When there are children involved, the parents do not want to put them through a traumatic or long drawn-out divorce battle. For obvious reasons, they want to settle all issues related to the divorce with as little stress and trauma on the children as possible. A collaborative divorce, therefore, will allow the parties to reach an agreement that is in their mutual best interests, while prioritizing the children.

In a collaborative divorce, the parties will have control over the process, because they're involved in making decisions, instead of deciding to trust the court to make the decisions for them. However, there are certain key requirements that must be in place for a collaborative divorce to work. Both of the spouses must agree right at the outset, that they will not choose the litigation route to resolve their disputes. If both of the parties are mutually agreeable about the need to avoid litigation, a collaborative divorce can work. Besides, it is also important to seek out attorneys, mediators, and possibly even psychological health professionals in order to help you resolve the disputes.

Things to Remember If You Are Considering Divorce Mediation

Tuesday, May 26, 2015

Divorce mediation is a much-recommended way to come to an agreement and a divorce settlement, without having to go through the court system. However, just because you have decided to take the mediation route, doesn't mean that you do not need legal advice. It is important to retain a lawyer, and seek his advice so that you don't end up making the wrong decisions for yourself.

Also remember that mediation is not all about compromising your interests, and agreeing to everything that the other party asks for. You may want to avoid a nasty divorce, and may want to avoid exposing your children to the kind of negativity that can arise during a divorce if you are unable to resolve your disputes. Remember however, that your divorce settlement is permanent, and must last you the rest of your life. Modifications to child custody agreements may not be very easy later, especially if you cannot provide a solid reason for the modification. Asset division cannot be reversed, and you may be stuck with the financial settlement.

Ensure that the mediator is not biased towards you. Mediators are supposed to be neutral, but sometimes bias can creep in, and that bias can be detrimental to the person who is at the receiving end.

If you are a submissive kind of person, and are used to giving in instead standing your ground, mediation is probably not best for you. You are likely to have your rights compromised, and your spouse could still end up walking all over you. Make sure that mediation is the correct choice for you, and is not something that your spouse is forcing on you.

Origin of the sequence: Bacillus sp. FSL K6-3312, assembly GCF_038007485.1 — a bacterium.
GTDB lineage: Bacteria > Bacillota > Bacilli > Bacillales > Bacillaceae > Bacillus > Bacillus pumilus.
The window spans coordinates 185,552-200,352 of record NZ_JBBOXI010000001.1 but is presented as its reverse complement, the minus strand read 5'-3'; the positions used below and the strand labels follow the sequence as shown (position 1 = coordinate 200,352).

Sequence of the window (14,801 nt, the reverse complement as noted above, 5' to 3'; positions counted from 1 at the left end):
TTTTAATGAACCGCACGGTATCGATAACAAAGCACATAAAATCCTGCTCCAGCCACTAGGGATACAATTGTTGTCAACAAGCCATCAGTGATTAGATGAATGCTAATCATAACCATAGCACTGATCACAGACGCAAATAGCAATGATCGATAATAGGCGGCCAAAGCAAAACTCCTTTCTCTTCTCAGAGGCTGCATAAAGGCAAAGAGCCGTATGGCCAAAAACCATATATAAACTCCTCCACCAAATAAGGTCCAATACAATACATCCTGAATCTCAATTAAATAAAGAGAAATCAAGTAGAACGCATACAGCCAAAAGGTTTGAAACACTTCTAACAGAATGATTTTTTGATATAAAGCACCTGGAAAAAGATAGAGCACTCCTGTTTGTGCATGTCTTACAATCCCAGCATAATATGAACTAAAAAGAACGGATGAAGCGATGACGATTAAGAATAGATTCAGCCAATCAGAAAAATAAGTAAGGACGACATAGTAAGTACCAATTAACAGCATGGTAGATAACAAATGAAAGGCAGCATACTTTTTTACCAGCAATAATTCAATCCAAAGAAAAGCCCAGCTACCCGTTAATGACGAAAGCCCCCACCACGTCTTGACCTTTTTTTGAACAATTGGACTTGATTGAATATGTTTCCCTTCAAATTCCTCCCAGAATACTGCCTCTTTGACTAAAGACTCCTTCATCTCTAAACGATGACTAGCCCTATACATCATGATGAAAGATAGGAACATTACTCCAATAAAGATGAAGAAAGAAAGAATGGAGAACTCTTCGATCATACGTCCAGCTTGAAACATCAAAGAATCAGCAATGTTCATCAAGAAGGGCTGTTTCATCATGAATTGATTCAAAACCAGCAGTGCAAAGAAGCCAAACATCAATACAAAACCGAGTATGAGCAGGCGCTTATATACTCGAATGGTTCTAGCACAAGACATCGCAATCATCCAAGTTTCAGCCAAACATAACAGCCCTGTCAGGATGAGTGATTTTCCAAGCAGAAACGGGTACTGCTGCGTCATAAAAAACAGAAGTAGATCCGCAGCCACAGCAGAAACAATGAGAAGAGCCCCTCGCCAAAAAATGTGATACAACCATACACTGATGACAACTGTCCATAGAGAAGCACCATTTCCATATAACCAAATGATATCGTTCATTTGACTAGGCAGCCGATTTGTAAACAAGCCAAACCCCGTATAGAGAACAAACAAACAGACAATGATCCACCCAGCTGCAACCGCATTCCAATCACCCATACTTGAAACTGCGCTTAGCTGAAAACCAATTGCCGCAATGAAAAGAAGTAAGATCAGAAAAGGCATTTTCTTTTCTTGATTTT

Divorce Tied to Excess Weight Gain in Children

Monday, June 02, 2014

Children can be exposed to emotional trauma when their parents divorce. A new study finds that children of divorced parents also struggle with excessive weight gain.

The study was conducted in Norway, and analyzed a group of 3rd graders. This analysis found that boys whose parents were divorced, were approximately 63% more likely to be obese or overweight, compared to boys whose parents were married. These boys also had a staggeringly high risk for abdominal obesity. They were approximately 104 percent more likely to suffer from this condition.

The researchers believe that they have found a link between obesity and divorce, but say that they cannot confirm that divorce was the only cause of this weight gain. For instance, the study did not take into consideration how long the parents had been divorced, and did not account for the presence of other factors that affect weight gain, like diet and exercise.

However, considering that child obesity is a public health problem not just in Norway, but in many other parts of the developed world, including the United States, doctors, parents and pediatricians need to take the findings of the study seriously. One reason why children gain weight when their parents get divorced is the lower supervision that accompanies a divorce in the family. Parents, who are trying to work through their trauma and the division of responsibilities of parenting, may not be able to give their children enough attention. Additionally, children may become stressed when a divorce becomes toxic, and that could lead to children overeating for comfort.

Whatever the reason, when a divorce turns hostile or becomes acrimonious, there can be long-term consequences on the children. Speak to a qualified divorce attorney about divorce mediation before you head to divorce court.